After a blockbuster debut on the New York Stock Exchange on June 30, Didi is now under investigation by the Cyberspace Administration of China (CAC). On July 4, the CAC ordered app stores to remove Didi Chuxing, the most popular ride service in the country.
A note previously circulated by CAC’s cybersecurity review office on July 2 cited China’s national security law and cybersecurity law as bases for the investigation into Didi and barred the company from taking on new users. Existing users are still able to use Didi’s services through its app and WeChat mini program.
The investigation appears to be related to Didi’s handling of its users’ data. It comes mere days after Didi raised USD 4.4 billion from US investors after its public debut in New York.
Didi collects users’ telephone numbers, payment information, location data, and travel records to provide its ride services. Drivers also provide additional information like their identity cards for authentication.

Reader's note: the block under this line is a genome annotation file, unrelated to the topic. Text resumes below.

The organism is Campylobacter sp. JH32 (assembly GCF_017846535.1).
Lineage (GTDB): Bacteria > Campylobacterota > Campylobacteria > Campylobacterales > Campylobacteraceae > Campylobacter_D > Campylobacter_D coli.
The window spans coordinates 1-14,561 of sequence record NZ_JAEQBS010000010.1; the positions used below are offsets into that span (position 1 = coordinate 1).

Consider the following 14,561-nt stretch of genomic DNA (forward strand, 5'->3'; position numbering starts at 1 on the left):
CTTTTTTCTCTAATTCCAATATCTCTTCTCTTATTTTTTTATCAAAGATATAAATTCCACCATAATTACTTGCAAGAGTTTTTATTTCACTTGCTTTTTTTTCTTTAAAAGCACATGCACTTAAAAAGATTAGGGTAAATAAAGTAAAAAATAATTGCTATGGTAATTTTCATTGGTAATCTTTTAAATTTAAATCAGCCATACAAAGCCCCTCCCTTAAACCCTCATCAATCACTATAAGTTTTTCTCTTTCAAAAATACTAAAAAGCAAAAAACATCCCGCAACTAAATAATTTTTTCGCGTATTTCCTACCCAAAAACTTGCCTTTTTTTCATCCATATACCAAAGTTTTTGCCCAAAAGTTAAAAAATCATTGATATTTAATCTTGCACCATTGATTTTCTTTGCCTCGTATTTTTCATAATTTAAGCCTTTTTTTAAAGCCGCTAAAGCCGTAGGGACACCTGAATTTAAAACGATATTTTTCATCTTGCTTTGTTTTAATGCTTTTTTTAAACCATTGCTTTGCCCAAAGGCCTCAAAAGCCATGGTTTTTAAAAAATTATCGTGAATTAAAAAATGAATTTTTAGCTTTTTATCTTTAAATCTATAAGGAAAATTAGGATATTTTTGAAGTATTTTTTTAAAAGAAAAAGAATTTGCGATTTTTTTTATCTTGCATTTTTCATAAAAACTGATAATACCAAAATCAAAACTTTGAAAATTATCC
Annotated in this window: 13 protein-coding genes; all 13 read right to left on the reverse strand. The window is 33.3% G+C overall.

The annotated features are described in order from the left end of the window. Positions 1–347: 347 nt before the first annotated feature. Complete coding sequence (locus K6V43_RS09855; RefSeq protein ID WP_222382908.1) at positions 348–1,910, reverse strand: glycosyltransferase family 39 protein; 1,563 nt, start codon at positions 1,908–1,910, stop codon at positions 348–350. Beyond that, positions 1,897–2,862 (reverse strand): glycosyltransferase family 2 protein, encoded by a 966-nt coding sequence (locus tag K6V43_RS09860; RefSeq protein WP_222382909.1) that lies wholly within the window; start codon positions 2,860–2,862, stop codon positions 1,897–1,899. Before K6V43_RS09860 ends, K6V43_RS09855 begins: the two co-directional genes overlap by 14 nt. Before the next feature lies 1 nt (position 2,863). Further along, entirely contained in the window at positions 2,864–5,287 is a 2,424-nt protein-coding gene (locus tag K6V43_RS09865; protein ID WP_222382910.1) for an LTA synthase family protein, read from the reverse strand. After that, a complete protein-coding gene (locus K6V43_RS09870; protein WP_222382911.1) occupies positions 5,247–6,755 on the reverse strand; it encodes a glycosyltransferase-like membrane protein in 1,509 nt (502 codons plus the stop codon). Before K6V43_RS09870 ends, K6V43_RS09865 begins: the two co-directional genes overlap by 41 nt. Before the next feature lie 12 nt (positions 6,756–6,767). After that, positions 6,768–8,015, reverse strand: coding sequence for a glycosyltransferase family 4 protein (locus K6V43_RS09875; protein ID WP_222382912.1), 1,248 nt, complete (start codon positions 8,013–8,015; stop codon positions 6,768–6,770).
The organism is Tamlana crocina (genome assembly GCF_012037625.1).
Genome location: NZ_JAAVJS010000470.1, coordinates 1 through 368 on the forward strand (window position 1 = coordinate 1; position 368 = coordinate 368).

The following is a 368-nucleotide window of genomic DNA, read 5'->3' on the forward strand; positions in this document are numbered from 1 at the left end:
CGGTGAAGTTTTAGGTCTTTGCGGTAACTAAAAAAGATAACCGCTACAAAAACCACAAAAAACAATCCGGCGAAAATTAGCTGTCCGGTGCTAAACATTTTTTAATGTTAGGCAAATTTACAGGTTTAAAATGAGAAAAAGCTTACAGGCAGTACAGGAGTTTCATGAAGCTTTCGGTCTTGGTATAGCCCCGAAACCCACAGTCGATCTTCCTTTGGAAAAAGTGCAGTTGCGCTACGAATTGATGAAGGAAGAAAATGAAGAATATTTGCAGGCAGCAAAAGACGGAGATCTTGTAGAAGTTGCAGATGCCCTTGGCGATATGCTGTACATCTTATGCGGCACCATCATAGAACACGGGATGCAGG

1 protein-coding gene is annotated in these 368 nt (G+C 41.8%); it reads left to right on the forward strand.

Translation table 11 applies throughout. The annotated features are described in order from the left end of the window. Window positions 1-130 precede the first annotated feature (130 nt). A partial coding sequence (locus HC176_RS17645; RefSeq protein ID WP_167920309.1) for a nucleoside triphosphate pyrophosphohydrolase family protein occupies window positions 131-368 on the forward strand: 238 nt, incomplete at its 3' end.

Li Min, a VP at Didi, took to Weibo to say Didi stores and retains all Chinese users’ data within China, and that it is “absolutely impossible to share data with the United States.” Li indicated that Didi would take legal action against any entity that creates “malicious rumors” about the company’s actions and operations. It is unclear if Li was referring to specific governmental, corporate, or personal entities in the US, although Didi’s structure does involve an American presence.
In particular, Adrian Perica, Apple’s VP of corporate development, serves as an independent director on the board of Didi. Apple invested USD 1 billion in Didi in May 2016. Perica’s bio on Apple’s website says he joined Apple in 2009. He worked at Goldman Sachs and Deloitte before that and was a US Army officer.
Also, Uber owns shares in Didi. Didi’s acquisition of Uber’s China operations in August 2016 gave Uber a 20% stake in the company, although the US ride provider had been reducing its holdings in the first quarter of this year, notching down to 14% in the first quarter of 2021, according to Bloomberg.
However, these corporate ties do not immediately suggest Didi shares data of its users with Apple or Uber.
As is customary for Chinese tech companies that are under investigation, Didi expressed gratitude to the relevant governmental oversight bodies and pledged to rectify its operations.
Given the timing of the investigation and app removal, this episode likely impact investor sentiment toward future US IPOs by Chinese companies.